"Michael S. Lorrey" <email@example.com> wrote on Sunday, April 09, 2000
> Teachers are hardly low paid. The median teacher salary for a job that
> only takes 3/4 of the year (and provides over a month of vacation during
> the school year), is above $30,000, for an annualized salary of
> $40,000.00. Not bad at all.
For a person with a Bachelor's degree, certification and a requirement to
update their eduction every three years? I was planning on being a science
education teacher specializing in computer science. I put myself through
college doing programming on the side. By the end of my freshman year, I
was making more than the starting salary for teachers in Florida. By the
time I finished my sophmore year, I was offered a job paying twice what a
teacher makes here. I wrapped up my two years into an Associate's Degree
and switched my major to Business Administration. By the time I got my B.A,
I was making triple what a teacher makes here. A job is low-pay when it
can't compete with other industries seeking the same skills. Schools here
get the worst students or the ones that are anti-money and take the low pay
for altruistic reasons.
> The only problem with the plan is letting
> the NEA get to meddle in the curriculum. I would not accept a plain old
> teacher for such an important job. Anyone who teaches such a course must
> have training in constitutional law, be a veteran, etc.
Ahhh.... I thought there was more to it. I couldn't believe that you
really would let a regular school teacher from the Liberal NEA rate students
on their right to vote and bear arms. This makes more sense.
> The civics courses in this country have been gutted by the NEA et al
> over the past 40 years in order to make the population ignorant,
> pliable, and easy to program with propaganda.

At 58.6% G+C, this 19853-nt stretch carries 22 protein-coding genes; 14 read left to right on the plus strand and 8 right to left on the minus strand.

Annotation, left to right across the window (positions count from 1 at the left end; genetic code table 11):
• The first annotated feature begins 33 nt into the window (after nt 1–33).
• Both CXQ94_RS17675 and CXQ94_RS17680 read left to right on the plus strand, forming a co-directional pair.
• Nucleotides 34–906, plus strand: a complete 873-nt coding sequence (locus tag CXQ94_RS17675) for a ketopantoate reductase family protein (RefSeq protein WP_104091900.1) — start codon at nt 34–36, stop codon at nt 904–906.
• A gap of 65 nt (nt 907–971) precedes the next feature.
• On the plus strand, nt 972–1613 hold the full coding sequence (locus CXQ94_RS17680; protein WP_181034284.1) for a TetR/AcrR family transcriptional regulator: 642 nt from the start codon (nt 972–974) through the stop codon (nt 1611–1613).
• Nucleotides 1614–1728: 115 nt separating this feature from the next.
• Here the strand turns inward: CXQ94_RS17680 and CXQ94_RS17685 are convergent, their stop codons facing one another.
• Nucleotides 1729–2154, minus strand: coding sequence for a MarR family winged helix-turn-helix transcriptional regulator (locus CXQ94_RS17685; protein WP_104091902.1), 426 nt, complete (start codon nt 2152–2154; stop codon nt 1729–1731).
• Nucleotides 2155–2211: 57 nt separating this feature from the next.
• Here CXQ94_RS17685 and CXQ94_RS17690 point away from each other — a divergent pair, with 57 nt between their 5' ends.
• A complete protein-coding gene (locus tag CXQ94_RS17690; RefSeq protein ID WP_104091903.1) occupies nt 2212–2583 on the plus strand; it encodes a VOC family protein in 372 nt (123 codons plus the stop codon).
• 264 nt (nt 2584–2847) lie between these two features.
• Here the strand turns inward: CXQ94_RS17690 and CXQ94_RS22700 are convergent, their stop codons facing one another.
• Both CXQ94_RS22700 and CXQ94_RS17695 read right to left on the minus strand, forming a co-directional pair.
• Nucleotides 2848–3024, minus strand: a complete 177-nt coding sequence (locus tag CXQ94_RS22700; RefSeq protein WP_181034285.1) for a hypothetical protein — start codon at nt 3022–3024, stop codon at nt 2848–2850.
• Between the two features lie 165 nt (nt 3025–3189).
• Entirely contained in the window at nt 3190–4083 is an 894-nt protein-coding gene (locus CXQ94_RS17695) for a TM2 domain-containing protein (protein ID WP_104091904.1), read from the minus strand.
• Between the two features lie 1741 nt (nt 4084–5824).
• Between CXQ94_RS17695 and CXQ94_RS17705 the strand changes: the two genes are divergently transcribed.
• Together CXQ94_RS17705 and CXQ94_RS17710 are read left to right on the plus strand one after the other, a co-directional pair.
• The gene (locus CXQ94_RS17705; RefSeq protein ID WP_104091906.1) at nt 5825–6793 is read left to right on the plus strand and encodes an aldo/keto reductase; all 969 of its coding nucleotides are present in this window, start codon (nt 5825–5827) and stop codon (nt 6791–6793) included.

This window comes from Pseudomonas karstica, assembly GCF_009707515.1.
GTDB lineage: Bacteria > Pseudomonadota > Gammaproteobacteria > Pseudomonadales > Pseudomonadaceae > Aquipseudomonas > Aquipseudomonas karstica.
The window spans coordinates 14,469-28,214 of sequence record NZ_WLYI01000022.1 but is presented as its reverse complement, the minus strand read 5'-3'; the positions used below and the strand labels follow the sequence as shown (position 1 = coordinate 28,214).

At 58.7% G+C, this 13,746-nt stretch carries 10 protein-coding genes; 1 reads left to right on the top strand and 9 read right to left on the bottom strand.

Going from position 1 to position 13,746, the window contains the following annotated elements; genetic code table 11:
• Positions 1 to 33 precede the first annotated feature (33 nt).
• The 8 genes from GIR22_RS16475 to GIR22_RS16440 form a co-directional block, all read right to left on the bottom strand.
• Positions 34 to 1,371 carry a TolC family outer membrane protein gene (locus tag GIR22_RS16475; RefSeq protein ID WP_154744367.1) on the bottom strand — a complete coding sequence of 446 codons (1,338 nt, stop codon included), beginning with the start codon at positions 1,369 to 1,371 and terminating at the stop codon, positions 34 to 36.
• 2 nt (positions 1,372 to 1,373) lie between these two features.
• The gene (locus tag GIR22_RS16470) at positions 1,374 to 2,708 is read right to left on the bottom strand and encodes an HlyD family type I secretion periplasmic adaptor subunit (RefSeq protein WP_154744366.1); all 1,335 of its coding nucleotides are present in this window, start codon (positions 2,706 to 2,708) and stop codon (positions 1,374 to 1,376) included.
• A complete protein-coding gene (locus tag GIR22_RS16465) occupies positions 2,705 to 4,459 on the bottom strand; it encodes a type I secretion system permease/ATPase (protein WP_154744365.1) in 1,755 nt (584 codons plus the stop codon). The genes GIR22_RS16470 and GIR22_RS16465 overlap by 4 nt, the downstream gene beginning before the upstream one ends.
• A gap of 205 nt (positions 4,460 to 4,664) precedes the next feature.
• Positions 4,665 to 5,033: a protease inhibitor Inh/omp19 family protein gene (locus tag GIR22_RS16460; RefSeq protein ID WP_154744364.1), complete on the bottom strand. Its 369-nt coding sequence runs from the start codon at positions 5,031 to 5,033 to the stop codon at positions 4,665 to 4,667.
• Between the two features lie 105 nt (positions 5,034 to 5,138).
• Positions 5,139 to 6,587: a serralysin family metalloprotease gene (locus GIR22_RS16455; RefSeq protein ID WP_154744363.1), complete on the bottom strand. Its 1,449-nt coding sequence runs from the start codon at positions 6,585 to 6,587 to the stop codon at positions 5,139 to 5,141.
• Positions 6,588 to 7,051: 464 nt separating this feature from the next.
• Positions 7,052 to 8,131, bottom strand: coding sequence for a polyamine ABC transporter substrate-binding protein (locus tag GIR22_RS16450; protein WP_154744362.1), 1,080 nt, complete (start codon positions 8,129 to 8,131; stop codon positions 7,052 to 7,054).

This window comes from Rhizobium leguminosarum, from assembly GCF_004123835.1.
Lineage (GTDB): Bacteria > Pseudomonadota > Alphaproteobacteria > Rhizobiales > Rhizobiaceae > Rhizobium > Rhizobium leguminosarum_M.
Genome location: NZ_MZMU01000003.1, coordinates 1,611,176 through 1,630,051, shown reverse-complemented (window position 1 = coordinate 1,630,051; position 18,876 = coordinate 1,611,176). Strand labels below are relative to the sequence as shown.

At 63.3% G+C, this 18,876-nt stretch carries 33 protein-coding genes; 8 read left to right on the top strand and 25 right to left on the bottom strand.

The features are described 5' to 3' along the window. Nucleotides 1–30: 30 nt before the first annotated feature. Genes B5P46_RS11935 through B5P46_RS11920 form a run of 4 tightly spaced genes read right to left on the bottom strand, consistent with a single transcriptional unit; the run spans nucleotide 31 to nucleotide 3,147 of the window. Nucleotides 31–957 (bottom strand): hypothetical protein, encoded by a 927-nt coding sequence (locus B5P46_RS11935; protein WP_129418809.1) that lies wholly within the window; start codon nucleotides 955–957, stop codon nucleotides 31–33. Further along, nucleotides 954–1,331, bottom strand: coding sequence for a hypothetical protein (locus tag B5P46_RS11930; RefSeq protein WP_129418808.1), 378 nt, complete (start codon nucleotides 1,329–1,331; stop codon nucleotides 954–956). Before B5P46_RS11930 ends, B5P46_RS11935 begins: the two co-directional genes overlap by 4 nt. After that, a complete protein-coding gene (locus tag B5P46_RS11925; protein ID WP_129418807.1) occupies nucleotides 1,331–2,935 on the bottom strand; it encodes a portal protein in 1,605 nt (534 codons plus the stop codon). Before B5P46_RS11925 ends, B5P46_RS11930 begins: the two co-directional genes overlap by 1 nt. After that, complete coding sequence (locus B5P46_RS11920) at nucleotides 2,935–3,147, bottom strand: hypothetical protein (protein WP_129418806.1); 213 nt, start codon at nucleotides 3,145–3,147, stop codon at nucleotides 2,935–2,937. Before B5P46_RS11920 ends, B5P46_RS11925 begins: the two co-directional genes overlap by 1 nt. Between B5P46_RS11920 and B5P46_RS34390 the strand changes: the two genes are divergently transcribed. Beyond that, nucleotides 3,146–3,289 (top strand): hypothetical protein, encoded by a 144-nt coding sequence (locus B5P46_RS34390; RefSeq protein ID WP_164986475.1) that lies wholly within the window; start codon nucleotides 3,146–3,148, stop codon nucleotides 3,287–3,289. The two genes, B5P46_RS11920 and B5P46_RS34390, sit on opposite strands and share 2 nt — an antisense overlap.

This is the real problem. You want the state to have this sort of control,
as long as you get to define what sort of teacher exists. As soon as
someone else replaces your teacher with their teacher, the system is no
> Since the Constitution is not a matter of partisan politics (anyone who
> attempts to subvert it is, in fact, committing treason), then there
> would be no such thing as 'buting the party line' by the kids. If they
> want to be enfranchised, they pass the course, just as if they want to
> drive a car, they pass a course. Don't like it? Why not? You folks are
> arguing the same thing for carrying a gun. Majority rule has killed more
> people in the last century than anything else.
I agree. Majority rule is scary. That's why I cringe at the idea that the
right to vote or bear arms could be based on an education system that is
controlled by majority rule (the state). But where did you get the idea
that the Constitution is not a matter of partisan politics. Certainly the
gun debate should have shown that there is not general agreement on what the
Constitution says or means. You are sure that your interpretation is
correct and that the others are deliberately dishonest. What you don't
realize is that the others have the same opinion as you. In such a
situation, how could anyone agree on whose interpretation of the
Constitution should be taught?
Your plan doesn't sound bad. I just don't see how you can implement it
using the state or its education system as a tool. Such tools always
degenerate down to the lowest common denominator. Given our two-party
system, we will never have agreement about what should be taught in schools.
-- Harvey Newstrom <http://HarveyNewstrom.com> Certified Consultant, Legal Hacker, Engineer, Research Scientist, Author.
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